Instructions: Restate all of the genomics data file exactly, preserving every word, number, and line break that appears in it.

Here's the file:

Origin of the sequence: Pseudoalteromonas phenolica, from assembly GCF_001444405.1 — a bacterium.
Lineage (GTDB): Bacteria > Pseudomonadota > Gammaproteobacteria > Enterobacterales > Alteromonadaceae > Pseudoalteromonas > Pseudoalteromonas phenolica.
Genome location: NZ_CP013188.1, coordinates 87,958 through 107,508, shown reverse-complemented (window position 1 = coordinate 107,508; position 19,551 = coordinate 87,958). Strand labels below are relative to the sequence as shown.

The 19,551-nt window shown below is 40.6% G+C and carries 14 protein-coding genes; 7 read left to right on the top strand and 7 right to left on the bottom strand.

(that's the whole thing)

Origin of the sequence: Pseudoalteromonas phenolica, from assembly GCF_001444405.1 — a bacterium.
Lineage (GTDB): Bacteria > Pseudomonadota > Gammaproteobacteria > Enterobacterales > Alteromonadaceae > Pseudoalteromonas > Pseudoalteromonas phenolica.
Genome location: NZ_CP013188.1, coordinates 87,958 through 107,508, shown reverse-complemented (window position 1 = coordinate 107,508; position 19,551 = coordinate 87,958). Strand labels below are relative to the sequence as shown.

The 19,551-nt window shown below is 40.6% G+C and carries 14 protein-coding genes; 7 read left to right on the top strand and 7 right to left on the bottom strand.